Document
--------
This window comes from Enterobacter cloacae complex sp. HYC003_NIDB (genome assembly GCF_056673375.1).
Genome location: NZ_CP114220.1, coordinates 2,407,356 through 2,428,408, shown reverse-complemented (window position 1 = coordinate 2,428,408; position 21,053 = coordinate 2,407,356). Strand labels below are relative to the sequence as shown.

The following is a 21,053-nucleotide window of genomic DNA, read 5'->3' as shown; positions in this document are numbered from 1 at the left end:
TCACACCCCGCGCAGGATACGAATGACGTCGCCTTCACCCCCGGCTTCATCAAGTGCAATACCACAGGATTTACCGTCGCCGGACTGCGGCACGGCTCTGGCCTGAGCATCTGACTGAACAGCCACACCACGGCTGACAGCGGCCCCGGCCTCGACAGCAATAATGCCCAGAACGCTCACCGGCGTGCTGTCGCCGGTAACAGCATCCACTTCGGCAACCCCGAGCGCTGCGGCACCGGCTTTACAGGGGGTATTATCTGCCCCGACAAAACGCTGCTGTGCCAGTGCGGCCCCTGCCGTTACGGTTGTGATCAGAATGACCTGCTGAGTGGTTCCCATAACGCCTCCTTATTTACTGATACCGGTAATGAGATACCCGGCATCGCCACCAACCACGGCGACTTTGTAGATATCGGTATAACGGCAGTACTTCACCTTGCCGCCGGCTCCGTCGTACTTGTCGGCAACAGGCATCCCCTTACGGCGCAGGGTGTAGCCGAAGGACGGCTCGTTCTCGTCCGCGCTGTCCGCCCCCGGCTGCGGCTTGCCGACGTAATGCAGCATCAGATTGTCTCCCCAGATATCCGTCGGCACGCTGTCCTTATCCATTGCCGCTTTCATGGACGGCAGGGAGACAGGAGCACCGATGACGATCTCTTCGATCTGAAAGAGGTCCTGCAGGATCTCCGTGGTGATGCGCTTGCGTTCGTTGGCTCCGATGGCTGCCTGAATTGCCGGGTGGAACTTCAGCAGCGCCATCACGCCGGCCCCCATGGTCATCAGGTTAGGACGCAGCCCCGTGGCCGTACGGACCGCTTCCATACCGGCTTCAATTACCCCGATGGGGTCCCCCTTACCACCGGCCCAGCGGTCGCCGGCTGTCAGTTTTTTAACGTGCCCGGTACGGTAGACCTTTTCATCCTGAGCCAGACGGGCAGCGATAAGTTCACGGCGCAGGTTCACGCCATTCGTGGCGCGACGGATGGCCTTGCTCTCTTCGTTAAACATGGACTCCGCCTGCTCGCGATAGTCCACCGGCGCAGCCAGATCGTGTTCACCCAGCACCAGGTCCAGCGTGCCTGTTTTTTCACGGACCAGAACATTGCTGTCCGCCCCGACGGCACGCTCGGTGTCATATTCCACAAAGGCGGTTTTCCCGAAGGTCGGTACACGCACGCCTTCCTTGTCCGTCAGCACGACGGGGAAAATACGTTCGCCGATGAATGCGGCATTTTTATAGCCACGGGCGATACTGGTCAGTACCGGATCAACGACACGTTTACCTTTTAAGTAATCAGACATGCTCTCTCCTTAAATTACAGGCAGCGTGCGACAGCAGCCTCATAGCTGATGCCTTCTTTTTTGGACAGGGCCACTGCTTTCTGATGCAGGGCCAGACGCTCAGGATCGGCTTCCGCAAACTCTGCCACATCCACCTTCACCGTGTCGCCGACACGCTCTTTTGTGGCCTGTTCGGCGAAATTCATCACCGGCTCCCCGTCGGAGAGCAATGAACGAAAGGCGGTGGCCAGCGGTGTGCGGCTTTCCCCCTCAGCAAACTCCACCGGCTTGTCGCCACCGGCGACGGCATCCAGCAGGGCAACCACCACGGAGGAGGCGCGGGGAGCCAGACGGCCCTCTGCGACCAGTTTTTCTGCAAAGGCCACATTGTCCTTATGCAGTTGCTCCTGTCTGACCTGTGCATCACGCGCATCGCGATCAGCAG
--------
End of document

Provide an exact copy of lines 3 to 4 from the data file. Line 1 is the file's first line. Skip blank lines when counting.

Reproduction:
The following is a 21,053-nucleotide window of genomic DNA, read 5'->3' as shown; positions in this document are numbered from 1 at the left end:
TCACACCCCGCGCAGGATACGAATGACGTCGCCTTCACCCCCGGCTTCATCAAGTGCAATACCACAGGATTTACCGTCGCCGGACTGCGGCACGGCTCTGGCCTGAGCATCTGACTGAACAGCCACACCACGGCTGACAGCGGCCCCGGCCTCGACAGCAATAATGCCCAGAACGCTCACCGGCGTGCTGTCGCCGGTAACAGCATCCACTTCGGCAACCCCGAGCGCTGCGGCACCGGCTTTACAGGGGGTATTATCTGCCCCGACAAAACGCTGCTGTGCCAGTGCGGCCCCTGCCGTTACGGTTGTGATCAGAATGACCTGCTGAGTGGTTCCCATAACGCCTCCTTATTTACTGATACCGGTAATGAGATACCCGGCATCGCCACCAACCACGGCGACTTTGTAGATATCGGTATAACGGCAGTACTTCACCTTGCCGCCGGCTCCGTCGTACTTGTCGGCAACAGGCATCCCCTTACGGCGCAGGGTGTAGCCGAAGGACGGCTCGTTCTCGTCCGCGCTGTCCGCCCCCGGCTGCGGCTTGCCGACGTAATGCAGCATCAGATTGTCTCCCCAGATATCCGTCGGCACGCTGTCCTTATCCATTGCCGCTTTCATGGACGGCAGGGAGACAGGAGCACCGATGACGATCTCTTCGATCTGAAAGAGGTCCTGCAGGATCTCCGTGGTGATGCGCTTGCGTTCGTTGGCTCCGATGGCTGCCTGAATTGCCGGGTGGAACTTCAGCAGCGCCATCACGCCGGCCCCCATGGTCATCAGGTTAGGACGCAGCCCCGTGGCCGTACGGACCGCTTCCATACCGGCTTCAATTACCCCGATGGGGTCCCCCTTACCACCGGCCCAGCGGTCGCCGGCTGTCAGTTTTTTAACGTGCCCGGTACGGTAGACCTTTTCATCCTGAGCCAGACGGGCAGCGATAAGTTCACGGCGCAGGTTCACGCCATTCGTGGCGCGACGGATGGCCTTGCTCTCTTCGTTAAACATGGACTCCGCCTGCTCGCGATAGTCCACCGGCGCAGCCAGATCGTGTTCACCCAGCACCAGGTCCAGCGTGCCTGTTTTTTCACGGACCAGAACATTGCTGTCCGCCCCGACGGCACGCTCGGTGTCATATTCCACAAAGGCGGTTTTCCCGAAGGTCGGTACACGCACGCCTTCCTTGTCCGTCAGCACGACGGGGAAAATACGTTCGCCGATGAATGCGGCATTTTTATAGCCACGGGCGATACTGGTCAGTACCGGATCAACGACACGTTTACCTTTTAAGTAATCAGACATGCTCTCTCCTTAAATTACAGGCAGCGTGCGACAGCAGCCTCATAGCTGATGCCTTCTTTTTTGGACAGGGCCACTGCTTTCTGATGCAGGGCCAGACGCTCAGGATCGGCTTCCGCAAACTCTGCCACATCCACCTTCACCGTGTCGCCGACACGCTCTTTTGTGGCCTGTTCGGCGAAATTCATCACCGGCTCCCCGTCGGAGAGCAATGAACGAAAGGCGGTGGCCAGCGGTGTGCGGCTTTCCCCCTCAGCAAACTCCACCGGCTTGTCGCCACCGGCGACGGCATCCAGCAGGGCAACCACCACGGAGGAGGCGCGGGGAGCCAGACGGCCCTCTGCGACCAGTTTTTCTGCAAAGGCCACATTGTCCTTATGCAGTTGCTCCTGTCTGACCTGTGCATCACGCGCATCGCGATCAGCAG